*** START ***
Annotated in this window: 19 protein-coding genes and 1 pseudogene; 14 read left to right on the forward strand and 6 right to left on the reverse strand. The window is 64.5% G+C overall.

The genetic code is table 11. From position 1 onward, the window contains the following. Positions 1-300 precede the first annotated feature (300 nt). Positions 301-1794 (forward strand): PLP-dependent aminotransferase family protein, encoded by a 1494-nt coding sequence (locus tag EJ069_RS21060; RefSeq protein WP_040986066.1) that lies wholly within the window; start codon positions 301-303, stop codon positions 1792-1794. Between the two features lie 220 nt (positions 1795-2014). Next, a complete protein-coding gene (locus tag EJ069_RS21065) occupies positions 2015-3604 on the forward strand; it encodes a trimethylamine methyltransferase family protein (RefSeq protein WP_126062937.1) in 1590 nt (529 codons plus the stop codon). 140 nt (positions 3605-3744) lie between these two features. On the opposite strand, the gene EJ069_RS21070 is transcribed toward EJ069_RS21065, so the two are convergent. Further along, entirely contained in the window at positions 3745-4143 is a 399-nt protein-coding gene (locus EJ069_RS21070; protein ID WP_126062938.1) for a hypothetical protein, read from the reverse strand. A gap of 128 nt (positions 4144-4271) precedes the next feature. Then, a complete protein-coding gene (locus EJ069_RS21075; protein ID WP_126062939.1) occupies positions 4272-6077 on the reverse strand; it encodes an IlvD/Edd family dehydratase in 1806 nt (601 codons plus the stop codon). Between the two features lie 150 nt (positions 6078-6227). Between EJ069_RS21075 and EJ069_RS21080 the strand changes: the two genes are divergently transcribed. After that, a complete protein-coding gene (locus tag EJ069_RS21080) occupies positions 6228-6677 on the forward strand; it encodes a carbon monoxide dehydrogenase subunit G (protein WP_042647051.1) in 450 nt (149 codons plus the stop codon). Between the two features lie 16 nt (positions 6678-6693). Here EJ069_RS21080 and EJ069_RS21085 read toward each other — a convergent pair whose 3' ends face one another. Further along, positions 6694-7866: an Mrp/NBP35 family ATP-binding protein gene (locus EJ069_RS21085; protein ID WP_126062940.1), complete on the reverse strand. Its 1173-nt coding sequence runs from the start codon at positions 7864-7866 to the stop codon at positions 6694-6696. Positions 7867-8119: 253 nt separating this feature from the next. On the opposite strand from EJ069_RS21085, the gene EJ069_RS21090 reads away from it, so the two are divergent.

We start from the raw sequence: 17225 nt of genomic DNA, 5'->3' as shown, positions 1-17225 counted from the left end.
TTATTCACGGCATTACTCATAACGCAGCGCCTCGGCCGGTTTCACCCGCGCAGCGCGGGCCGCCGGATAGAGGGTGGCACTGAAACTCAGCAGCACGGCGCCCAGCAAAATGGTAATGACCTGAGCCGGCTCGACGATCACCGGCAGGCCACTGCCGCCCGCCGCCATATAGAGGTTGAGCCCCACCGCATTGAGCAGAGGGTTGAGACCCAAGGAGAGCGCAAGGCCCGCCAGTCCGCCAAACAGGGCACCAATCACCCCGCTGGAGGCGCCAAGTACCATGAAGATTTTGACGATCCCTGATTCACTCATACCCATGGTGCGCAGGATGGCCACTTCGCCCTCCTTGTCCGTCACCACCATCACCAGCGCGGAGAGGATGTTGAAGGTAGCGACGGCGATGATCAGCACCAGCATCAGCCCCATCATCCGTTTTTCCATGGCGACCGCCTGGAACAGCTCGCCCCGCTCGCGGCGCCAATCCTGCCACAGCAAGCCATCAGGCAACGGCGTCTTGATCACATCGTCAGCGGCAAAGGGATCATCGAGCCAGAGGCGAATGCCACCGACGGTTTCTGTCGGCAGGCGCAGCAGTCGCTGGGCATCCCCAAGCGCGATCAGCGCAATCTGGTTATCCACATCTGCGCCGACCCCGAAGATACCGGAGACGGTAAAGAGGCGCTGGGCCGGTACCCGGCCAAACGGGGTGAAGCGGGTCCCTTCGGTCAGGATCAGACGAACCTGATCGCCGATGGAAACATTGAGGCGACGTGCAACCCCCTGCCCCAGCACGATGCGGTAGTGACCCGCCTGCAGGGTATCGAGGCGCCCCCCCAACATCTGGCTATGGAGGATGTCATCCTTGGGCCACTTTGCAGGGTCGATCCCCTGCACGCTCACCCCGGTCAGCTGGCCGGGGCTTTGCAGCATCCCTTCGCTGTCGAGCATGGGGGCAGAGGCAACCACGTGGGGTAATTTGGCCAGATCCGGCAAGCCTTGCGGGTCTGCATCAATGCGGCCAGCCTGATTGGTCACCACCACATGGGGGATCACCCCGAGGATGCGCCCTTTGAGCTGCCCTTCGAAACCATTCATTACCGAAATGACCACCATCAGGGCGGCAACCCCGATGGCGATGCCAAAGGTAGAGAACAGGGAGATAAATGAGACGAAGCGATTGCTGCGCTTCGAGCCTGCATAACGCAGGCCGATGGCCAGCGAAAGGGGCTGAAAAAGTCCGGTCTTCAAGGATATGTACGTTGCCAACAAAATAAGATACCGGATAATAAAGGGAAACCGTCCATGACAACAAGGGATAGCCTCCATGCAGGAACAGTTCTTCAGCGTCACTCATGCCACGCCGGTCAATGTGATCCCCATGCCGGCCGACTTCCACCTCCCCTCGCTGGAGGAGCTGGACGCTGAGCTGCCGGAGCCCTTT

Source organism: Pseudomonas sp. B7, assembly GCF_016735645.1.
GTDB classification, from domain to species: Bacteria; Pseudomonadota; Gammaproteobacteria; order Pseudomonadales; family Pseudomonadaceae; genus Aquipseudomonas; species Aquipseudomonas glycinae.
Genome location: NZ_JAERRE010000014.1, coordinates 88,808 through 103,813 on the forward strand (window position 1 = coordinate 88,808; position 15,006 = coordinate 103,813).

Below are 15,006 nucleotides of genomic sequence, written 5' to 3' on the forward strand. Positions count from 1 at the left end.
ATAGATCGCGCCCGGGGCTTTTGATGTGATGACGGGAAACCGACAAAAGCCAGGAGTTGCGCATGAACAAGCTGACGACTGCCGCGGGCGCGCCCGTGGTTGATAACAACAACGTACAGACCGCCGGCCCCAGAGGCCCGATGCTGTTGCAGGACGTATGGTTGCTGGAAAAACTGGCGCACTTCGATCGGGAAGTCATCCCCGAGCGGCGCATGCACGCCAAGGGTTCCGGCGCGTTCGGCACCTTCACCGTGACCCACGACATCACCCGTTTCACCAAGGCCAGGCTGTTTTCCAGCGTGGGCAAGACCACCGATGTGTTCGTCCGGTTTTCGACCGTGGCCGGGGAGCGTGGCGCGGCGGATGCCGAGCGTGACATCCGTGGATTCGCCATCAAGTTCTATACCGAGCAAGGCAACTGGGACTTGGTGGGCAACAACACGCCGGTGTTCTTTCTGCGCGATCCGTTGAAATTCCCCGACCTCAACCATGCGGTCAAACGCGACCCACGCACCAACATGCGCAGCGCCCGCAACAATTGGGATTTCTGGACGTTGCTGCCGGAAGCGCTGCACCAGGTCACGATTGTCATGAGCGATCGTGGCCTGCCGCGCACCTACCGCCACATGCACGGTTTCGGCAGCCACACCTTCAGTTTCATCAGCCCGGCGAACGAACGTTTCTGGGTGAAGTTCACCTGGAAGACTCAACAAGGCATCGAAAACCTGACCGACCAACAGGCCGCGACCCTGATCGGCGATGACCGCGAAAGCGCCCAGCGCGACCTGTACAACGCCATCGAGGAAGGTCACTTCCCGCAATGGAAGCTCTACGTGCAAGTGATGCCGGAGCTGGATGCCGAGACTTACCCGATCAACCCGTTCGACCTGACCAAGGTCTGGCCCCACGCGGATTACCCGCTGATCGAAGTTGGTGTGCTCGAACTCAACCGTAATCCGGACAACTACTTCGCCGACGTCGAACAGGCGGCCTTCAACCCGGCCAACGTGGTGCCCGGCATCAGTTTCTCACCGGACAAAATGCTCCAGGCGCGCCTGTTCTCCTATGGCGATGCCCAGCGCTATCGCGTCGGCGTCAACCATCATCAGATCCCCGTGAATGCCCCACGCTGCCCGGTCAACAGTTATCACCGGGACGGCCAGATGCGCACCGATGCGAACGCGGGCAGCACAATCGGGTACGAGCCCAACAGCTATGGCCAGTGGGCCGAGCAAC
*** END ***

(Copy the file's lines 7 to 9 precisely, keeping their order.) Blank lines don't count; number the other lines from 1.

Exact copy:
Genome location: NZ_JAERRE010000014.1, coordinates 88,808 through 103,813 on the forward strand (window position 1 = coordinate 88,808; position 15,006 = coordinate 103,813).

Below are 15,006 nucleotides of genomic sequence, written 5' to 3' on the forward strand. Positions count from 1 at the left end.
ATAGATCGCGCCCGGGGCTTTTGATGTGATGACGGGAAACCGACAAAAGCCAGGAGTTGCGCATGAACAAGCTGACGACTGCCGCGGGCGCGCCCGTGGTTGATAACAACAACGTACAGACCGCCGGCCCCAGAGGCCCGATGCTGTTGCAGGACGTATGGTTGCTGGAAAAACTGGCGCACTTCGATCGGGAAGTCATCCCCGAGCGGCGCATGCACGCCAAGGGTTCCGGCGCGTTCGGCACCTTCACCGTGACCCACGACATCACCCGTTTCACCAAGGCCAGGCTGTTTTCCAGCGTGGGCAAGACCACCGATGTGTTCGTCCGGTTTTCGACCGTGGCCGGGGAGCGTGGCGCGGCGGATGCCGAGCGTGACATCCGTGGATTCGCCATCAAGTTCTATACCGAGCAAGGCAACTGGGACTTGGTGGGCAACAACACGCCGGTGTTCTTTCTGCGCGATCCGTTGAAATTCCCCGACCTCAACCATGCGGTCAAACGCGACCCACGCACCAACATGCGCAGCGCCCGCAACAATTGGGATTTCTGGACGTTGCTGCCGGAAGCGCTGCACCAGGTCACGATTGTCATGAGCGATCGTGGCCTGCCGCGCACCTACCGCCACATGCACGGTTTCGGCAGCCACACCTTCAGTTTCATCAGCCCGGCGAACGAACGTTTCTGGGTGAAGTTCACCTGGAAGACTCAACAAGGCATCGAAAACCTGACCGACCAACAGGCCGCGACCCTGATCGGCGATGACCGCGAAAGCGCCCAGCGCGACCTGTACAACGCCATCGAGGAAGGTCACTTCCCGCAATGGAAGCTCTACGTGCAAGTGATGCCGGAGCTGGATGCCGAGACTTACCCGATCAACCCGTTCGACCTGACCAAGGTCTGGCCCCACGCGGATTACCCGCTGATCGAAGTTGGTGTGCTCGAACTCAACCGTAATCCGGACAACTACTTCGCCGACGTCGAACAGGCGGCCTTCAACCCGGCCAACGTGGTGCCCGGCATCAGTTTCTCACCGGACAAAATGCTCCAGGCGCGCCTGTTCTCCTATGGCGATGCCCAGCGCTATCGCGTCGGCGTCAACCATCATCAGATCCCCGTGAATGCCCCACGCTGCCCGGTCAACAGTTATCACCGGGACGGCCAGATGCGCACCGATGCGAACGCGGGCAGCACAATCGGGTACGAGCCCAACAGCTATGGCCAGTGGGCCGAGCAAC